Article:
SACRAMENTO (CBS Sacramento) - California neighborhoods with medical marijuana dispensaries may also see more hospitalizations, reports LiveScience.
While maybe not exactly groundbreaking, the new study can help health officials and public policy-makers.
"As marijuana is approved for medical or recreational use, we need to carefully consider where we allow dispensaries to be placed," said lead researcher Christina Mair, an assistant professor at the University of Pittsburgh Graduate School of Public Health.
The researchers counted the number of dispensaries per square mile within certain California ZIP codes in 2012. They found that 27 percent of ZIP codes had at least one dispensary, with the number ranging from zero to 40.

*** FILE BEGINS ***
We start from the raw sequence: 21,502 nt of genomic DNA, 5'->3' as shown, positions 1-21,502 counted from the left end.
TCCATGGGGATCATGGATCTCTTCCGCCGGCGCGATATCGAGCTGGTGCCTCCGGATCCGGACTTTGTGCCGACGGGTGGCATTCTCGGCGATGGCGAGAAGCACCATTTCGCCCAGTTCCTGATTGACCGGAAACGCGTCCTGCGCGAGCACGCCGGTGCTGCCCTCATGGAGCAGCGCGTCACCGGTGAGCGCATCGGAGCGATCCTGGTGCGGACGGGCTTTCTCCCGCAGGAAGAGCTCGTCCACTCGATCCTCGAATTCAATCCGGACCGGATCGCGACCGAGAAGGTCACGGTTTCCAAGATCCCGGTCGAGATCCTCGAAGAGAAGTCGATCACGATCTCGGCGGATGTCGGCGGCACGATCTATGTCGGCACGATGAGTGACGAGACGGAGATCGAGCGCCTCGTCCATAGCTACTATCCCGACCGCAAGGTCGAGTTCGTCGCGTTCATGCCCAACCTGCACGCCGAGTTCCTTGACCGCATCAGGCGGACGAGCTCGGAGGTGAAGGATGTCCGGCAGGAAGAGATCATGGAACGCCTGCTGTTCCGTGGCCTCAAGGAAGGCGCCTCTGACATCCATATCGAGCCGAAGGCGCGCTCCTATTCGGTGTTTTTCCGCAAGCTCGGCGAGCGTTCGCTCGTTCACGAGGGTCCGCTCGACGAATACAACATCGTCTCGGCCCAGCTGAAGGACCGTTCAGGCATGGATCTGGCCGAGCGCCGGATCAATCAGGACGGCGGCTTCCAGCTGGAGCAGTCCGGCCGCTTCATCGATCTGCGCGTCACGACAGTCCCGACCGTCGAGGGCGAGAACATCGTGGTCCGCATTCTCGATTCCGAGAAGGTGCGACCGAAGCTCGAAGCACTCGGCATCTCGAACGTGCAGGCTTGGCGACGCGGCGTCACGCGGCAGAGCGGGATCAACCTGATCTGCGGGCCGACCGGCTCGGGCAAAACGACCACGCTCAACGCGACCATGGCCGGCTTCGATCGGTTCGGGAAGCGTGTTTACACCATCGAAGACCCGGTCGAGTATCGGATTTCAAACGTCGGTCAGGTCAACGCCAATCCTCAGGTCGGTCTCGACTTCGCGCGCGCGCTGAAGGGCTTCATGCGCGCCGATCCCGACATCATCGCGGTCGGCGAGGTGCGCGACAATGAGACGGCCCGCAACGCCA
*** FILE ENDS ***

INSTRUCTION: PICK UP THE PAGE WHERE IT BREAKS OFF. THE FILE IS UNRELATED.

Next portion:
They collected data from California hospitals from 2001 to 2012, looking for cases that included at least one overnight stay and involved either marijuana dependence or abuse.
Each pot shop was linked to a 6.8 percent increase in the number of marijuana-related hospitalizations, according to the study.
"Our study indicates that there are real problems associated with a higher density of marijuana dispensaries in neighborhoods," Mair explained.
But the scientists were quick to point out they did not find that more dispensaries caused the increase in hospitalizations.
"It's unclear if the marijuana dispensaries are simply locating in neighborhoods that tend to be more disadvantaged and already have underlying problems with marijuana abuse, or if the presence of the dispensaries is causing an increase in abuse and hospitalizations," Mair noted. "It could be a combination of both factors."
The study is published in the journal Drug and Alcohol Dependence.
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